Ciffs revealing sedimentary rock inspire the work of Carly Wright. “I believe that the images that I see on my daily walks, give me a vocabulary. I often stop to sketch , or pick up a stone or a piece of bark. These small objects sit on my drawing table for weeks, sometimes years. When I sit down to design new pieces I look to them for inspiration, and try to convey something of what I see in them to others. I am also drawn to architectural symbols such as windows or doors.”
Irish artist, Angela O’Kelly, combines nontraditional jewelry materials…paper & fabric…with precious metals to create bold, layered pieces. “I’m attracted to clashing colours in nature” she says. Texture is really important in her work. Boglands and the seaside rock formations inspire lightweight materials that don’t weigh the wearer down. “My designs are not for the everyday”, she explains. “More occasion wear than day wear, each design is a decorative object in its own right that you can admire as an art object when you’re not wearing it.”
There was an interesting article in the Wall Street Journal this week about James Taffin de Givenchy and his 753 year old family history book. While his uncle founded the fashion house, Givenchy, in 1952, James moved in a different direction…jewelry. The family history dates from the 1300’s and continues with updates from family members throughout the world.
What happened to this month? The last three weeks have been a swirl of family, art show prep and then a week of fabulous weather that constantly lured us outside. Spring on a barrier island is amazing…two bobcat sightings in the last week, the alligators are roaring, and we should see new fawns any day now.
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Steven Brixner approaches a new collection focused on one idea, but he allows the work to take him in numerous directions. “New work for me, begins to take form from a single idea. I tend to make lots of parts and then start putting them together into a series of pieces. I sometimes work on a series for a particular exhibition and then abandon it or I may continue to evolve it into a substantial body of work over many years. Inspiration comes from many sources. Natural forms, geometric shapes, primitive jewelry, historic metalwork, architecture, collaboration on a commissioned work, and unusual stones, have all led me in new directions.”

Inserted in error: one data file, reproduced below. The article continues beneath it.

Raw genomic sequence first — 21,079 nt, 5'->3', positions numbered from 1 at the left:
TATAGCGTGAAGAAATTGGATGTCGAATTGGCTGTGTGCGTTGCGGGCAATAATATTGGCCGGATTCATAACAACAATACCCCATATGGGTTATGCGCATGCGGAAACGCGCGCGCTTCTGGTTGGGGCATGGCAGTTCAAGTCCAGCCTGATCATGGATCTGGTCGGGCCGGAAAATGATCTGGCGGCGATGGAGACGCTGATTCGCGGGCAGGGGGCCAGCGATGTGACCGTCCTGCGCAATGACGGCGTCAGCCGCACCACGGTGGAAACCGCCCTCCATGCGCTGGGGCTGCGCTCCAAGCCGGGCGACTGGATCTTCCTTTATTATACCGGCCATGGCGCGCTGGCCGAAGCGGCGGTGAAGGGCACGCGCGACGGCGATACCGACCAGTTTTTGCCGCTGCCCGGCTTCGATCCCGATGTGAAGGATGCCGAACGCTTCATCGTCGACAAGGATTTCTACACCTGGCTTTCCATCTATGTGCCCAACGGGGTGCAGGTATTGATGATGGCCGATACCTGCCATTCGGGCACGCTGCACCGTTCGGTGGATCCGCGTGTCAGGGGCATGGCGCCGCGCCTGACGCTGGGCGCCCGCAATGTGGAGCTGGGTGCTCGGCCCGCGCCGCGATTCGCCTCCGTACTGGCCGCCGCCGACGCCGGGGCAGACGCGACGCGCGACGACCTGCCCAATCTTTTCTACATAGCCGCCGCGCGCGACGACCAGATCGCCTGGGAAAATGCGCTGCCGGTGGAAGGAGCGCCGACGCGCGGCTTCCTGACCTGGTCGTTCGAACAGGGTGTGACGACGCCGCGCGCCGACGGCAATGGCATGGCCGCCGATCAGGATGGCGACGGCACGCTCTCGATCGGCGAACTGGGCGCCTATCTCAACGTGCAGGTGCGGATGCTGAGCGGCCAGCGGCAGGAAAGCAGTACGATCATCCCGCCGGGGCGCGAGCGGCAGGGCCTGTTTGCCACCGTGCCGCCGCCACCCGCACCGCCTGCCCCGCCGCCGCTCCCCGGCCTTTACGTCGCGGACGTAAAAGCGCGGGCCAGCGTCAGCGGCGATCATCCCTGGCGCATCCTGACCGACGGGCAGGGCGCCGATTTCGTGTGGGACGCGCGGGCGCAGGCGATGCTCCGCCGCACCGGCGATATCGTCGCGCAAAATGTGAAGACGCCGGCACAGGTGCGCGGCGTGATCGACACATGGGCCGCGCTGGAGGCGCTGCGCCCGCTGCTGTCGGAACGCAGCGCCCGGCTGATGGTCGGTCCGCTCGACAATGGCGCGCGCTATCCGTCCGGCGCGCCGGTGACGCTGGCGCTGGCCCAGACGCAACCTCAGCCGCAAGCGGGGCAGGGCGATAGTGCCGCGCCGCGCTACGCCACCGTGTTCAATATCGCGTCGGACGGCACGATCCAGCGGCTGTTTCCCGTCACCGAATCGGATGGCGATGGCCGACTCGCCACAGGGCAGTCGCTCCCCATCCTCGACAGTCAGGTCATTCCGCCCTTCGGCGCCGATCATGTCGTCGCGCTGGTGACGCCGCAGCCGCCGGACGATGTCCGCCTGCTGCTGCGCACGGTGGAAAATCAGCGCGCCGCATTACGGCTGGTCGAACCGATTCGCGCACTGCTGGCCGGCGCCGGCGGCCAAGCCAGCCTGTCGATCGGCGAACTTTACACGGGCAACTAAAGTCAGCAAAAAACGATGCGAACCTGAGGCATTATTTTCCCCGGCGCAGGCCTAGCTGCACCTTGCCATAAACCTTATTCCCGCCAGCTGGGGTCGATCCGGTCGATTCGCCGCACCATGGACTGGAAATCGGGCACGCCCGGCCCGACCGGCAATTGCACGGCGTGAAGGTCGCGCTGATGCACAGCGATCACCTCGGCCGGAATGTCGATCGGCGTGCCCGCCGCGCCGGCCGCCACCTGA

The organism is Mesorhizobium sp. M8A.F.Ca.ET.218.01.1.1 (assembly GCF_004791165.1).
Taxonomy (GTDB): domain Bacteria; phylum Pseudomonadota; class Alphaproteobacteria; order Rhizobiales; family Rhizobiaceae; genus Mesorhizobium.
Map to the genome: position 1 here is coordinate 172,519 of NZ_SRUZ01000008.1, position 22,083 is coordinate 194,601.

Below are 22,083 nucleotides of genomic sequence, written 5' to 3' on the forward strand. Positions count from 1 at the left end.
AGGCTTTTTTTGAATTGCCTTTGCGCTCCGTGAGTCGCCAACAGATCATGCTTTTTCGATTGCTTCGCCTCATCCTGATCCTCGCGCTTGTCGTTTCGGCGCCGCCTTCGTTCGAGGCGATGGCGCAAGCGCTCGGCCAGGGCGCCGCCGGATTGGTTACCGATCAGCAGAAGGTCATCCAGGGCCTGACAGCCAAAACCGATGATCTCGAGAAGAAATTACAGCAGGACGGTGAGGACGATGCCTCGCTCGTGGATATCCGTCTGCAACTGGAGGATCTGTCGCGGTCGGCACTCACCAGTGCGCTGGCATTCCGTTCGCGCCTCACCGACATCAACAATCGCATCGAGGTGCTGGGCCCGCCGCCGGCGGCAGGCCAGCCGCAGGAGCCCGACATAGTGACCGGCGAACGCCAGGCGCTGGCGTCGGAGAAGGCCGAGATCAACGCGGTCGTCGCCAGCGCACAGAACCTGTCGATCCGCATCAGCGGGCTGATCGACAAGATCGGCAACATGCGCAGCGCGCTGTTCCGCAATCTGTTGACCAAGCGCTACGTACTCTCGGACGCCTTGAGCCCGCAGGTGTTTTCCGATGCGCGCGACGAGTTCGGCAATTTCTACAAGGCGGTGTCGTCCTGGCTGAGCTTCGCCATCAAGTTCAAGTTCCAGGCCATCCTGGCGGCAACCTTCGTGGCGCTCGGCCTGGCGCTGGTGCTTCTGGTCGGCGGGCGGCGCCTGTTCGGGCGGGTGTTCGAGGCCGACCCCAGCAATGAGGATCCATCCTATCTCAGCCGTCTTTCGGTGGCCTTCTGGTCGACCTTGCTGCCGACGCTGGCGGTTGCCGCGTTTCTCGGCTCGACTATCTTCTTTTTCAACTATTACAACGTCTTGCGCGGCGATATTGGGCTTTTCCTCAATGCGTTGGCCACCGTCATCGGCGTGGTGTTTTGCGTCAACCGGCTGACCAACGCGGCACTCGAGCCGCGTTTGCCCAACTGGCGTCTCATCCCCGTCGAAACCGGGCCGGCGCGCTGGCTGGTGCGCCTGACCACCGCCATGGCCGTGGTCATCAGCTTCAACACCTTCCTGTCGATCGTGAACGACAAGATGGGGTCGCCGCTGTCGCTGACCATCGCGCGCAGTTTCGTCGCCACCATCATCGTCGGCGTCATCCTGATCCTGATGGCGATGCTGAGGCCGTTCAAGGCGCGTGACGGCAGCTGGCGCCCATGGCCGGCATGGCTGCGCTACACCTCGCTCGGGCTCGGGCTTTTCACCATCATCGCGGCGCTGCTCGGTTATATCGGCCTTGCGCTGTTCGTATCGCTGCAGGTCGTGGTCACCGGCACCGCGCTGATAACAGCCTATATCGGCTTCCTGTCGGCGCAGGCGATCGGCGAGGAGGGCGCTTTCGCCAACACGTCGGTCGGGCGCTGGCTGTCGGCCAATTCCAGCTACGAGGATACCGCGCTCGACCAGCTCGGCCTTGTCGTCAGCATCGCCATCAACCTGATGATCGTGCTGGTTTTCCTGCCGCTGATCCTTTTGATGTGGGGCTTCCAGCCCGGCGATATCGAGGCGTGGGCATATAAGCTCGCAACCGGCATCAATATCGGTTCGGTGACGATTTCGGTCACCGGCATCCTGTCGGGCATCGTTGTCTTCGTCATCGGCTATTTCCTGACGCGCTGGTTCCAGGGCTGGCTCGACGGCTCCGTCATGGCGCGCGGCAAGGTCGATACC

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In Frey Wille’s homage series, the focus is now on Expressionist painter Egon Scheile. “The themes of expressionism were diverse, experimental and radical. Artists expressed their deepest emotions through strong colour and design. They did not want to paint pretty pictures, or even realistic ones—they used ugliness, distortion and disassociation to express their own feelings, and elicit strong emotional reaction.”
The Frey Wille site has a fascinating series of photos that focus on the design process. The elements and colors may provide inspiration for your next project.
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The inspiration for Alyson Iwamoto’s Wabi Sabi collection came from her Japanese grandmother’s teacups and the California desert. Alyson “is continually inspired by nature’s intense and unexpected beauty. And my love for clay inspires me to create! Like a Zen garden, I look to express only what is essential. She is a native Los Angeles ceramic artist. Both her Japanese heritage and L.A. roots deeply influence her work. She has worked in clay for 20 years and she has pursued her dream as a full-time ceramic artist for the last four.
For nearly a decade Alyson taught children in Skid Row at Inner-City Arts. There she learned about humanity and imagination. She received her BFA in ceramics from Cal State University Long Beach.”
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Over the course of a 20 year career as a metalsmith, Julia Turner became frustrated with the sheer weight of metal and moved to other materials, seeking more warmth, color and volume. “Among the dozens of objects arranged on an 8-foot table in her sun-washed jewelry studio are bowls of beads, chunks of wood – some natural, some stained colors ranging from canary yellow to cerulean blue – a roll of safety-orange duct tape, postcards, a shard of shiny black record vinyl, several books, and a carefully trimmed and shaped lump of charcoal salvaged from a backyard barbecue. Vignettes, color stories, and contrasting geometries play out across the 32 square feet, which, viewed from above is like the love child of Wassily Kandinsky and Josef Albers.”
You can read more about Julia’s work in the February/March issue of American Craft.
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